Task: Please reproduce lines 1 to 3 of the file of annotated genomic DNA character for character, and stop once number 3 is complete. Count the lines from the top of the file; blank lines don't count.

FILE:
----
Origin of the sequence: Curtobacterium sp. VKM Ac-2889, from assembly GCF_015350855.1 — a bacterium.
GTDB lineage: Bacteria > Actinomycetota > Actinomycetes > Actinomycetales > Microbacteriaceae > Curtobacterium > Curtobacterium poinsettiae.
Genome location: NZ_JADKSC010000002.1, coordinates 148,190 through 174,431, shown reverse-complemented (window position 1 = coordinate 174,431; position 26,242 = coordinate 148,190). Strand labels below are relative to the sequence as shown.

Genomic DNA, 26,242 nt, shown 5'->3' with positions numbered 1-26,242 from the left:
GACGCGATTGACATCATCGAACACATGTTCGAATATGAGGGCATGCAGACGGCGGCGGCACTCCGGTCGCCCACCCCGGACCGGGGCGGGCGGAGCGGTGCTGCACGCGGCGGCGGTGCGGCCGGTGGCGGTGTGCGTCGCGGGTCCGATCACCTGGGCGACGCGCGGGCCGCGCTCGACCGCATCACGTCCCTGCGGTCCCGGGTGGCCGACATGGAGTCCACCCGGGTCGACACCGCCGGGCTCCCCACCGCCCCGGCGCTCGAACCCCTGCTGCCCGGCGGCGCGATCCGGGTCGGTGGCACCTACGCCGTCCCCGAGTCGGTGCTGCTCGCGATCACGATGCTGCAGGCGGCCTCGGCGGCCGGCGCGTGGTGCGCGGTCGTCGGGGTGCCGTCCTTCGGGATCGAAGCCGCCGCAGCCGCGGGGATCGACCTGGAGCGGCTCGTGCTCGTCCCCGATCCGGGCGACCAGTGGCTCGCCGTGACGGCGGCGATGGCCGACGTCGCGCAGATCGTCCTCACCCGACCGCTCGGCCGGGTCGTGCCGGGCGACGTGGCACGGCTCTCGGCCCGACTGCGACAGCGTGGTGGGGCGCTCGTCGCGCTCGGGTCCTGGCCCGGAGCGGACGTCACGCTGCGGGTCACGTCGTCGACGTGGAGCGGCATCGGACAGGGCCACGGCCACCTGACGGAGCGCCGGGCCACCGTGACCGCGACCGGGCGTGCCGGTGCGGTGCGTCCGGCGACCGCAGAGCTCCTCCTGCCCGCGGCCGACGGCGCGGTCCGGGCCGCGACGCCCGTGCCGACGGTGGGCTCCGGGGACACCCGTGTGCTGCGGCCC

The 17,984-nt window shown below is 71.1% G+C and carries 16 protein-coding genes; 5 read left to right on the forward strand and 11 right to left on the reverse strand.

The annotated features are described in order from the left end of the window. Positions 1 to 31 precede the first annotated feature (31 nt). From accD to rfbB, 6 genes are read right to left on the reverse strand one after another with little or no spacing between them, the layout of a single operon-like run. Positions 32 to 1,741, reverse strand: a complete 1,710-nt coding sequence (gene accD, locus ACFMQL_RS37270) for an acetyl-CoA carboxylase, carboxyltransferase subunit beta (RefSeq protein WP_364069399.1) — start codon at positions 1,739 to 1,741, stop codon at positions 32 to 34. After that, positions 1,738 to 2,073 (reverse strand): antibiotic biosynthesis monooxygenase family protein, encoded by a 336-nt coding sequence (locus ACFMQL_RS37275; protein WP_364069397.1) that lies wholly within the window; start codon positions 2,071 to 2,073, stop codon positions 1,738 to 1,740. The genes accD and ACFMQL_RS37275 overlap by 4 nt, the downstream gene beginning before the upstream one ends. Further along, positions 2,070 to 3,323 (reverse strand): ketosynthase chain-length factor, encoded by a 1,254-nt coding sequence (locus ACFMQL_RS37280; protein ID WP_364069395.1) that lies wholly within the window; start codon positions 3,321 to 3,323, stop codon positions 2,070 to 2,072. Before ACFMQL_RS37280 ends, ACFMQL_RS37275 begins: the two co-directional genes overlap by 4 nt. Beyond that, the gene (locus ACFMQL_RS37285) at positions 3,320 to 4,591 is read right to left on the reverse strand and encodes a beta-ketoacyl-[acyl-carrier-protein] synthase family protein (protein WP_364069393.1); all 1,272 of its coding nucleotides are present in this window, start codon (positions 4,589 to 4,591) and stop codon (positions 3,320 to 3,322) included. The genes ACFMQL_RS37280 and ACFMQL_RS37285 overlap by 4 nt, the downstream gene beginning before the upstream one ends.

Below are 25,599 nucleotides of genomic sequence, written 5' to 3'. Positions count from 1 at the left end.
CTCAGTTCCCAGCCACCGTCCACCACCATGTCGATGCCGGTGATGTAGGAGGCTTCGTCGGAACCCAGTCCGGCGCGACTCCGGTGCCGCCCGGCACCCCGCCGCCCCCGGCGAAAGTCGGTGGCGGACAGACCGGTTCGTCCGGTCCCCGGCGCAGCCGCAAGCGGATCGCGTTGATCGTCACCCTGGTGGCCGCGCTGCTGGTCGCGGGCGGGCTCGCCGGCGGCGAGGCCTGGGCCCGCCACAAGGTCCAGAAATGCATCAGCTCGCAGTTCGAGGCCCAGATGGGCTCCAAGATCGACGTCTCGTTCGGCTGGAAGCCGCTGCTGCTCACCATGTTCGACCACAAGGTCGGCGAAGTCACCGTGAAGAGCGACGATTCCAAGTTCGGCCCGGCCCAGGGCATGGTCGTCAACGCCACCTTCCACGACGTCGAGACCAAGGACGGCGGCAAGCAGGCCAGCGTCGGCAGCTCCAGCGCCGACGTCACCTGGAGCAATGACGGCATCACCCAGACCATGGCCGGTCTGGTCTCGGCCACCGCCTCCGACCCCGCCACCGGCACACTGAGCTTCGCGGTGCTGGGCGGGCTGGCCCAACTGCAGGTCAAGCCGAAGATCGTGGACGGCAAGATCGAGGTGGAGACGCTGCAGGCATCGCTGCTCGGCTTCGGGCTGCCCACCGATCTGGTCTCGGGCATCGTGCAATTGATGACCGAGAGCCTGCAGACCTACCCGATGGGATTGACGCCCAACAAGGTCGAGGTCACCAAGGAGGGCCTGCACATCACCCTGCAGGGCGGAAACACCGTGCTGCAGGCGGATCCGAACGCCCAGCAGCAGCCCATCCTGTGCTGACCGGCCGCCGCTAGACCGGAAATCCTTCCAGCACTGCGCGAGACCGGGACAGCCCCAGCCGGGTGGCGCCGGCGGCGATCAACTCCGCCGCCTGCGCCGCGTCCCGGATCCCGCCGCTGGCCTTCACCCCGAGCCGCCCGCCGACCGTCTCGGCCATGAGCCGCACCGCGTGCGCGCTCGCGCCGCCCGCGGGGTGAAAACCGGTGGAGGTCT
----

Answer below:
Origin of the sequence: Curtobacterium sp. VKM Ac-2889, from assembly GCF_015350855.1 — a bacterium.
GTDB lineage: Bacteria > Actinomycetota > Actinomycetes > Actinomycetales > Microbacteriaceae > Curtobacterium > Curtobacterium poinsettiae.
Genome location: NZ_JADKSC010000002.1, coordinates 148,190 through 174,431, shown reverse-complemented (window position 1 = coordinate 174,431; position 26,242 = coordinate 148,190). Strand labels below are relative to the sequence as shown.